no gas is offline no gas  United States
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Originally Posted by panomaniac View Post
For me too! I remember the D5 format - but it was rare in my line of work. I remember some Sony HD discs from the 80s, but I think they were prototypes only.
And I had an Onyx2 for a time, it was a hand-me-down. Kept the keyboard for years, just a souvenir.

Video has really changed in the past 10 years.
Sorry for the trip down memory lane.....
Video was analog RGB when I started, timed cables and all. Now it's a computer data stream, cat-6 cables and all.
I've got data coming out of my ears! I've got about half a Peta-byte of storage and it's going fast!
Those Sonys were protos for demo of HD picture quality so production would fall in love and want HD. Once they were hooked they found out that it wasn't ready yet!
Those Onyx2s were great for way back then, massive power and buss speeds that are now common place on a desktop! They do make nice bar refridgerators if you gut 'em!
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Old 18th July 2010, 02:11 AM   #9
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I guess I got started in projecting computer images circa 1985, it was already quite mature.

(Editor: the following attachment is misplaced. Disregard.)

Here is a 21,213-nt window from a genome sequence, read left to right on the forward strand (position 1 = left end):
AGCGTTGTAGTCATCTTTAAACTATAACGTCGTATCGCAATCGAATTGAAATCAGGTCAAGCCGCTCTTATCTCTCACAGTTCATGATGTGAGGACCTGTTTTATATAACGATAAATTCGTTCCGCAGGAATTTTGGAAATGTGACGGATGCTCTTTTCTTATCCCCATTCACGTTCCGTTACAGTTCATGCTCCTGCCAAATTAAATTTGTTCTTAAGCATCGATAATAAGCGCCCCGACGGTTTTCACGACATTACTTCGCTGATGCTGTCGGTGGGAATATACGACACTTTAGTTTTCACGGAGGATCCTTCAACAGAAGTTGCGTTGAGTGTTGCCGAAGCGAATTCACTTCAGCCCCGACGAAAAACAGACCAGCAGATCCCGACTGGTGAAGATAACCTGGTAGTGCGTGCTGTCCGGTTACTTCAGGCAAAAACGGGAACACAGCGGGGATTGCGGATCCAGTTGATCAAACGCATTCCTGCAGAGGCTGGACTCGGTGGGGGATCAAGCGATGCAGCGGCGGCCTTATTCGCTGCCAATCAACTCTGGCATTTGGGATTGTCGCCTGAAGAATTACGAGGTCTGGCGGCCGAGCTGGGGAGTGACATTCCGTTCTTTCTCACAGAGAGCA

Things didn't change much until the early 2000s when all of a sudden it really took off. DLP and better pixel mapping really pushed things along.

Most of what we project is now off hard drive, very little tape. Some DVD. We still run analog to the projectors, because it has to go 100s of feet. But it's all done over CAT5 with interface boxes at each end. No more huge RGBHV snakes.

The big hassle right now is aspect ratios. Drives me bonkers. Can't wait for that to settle down. Then there should be a nice plateau of a decade of stability. Except for 3D.
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Old 18th July 2010, 02:34 AM   #10
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Default HD and beyond

I'm glad home equipment is finally up to 1080P. I refused to waste time watching analog color TV,I called it "fuzzyvision". I dropped out when Bonanza was the top series, and finally am watching some TV forty years later in the glory of HD. Watched Met opera Carmen this morning at 2AM, the only time KET would broadcast something that steamy in HD. Thanks for all the hard work guys, the electronic media is approaching the glory of film.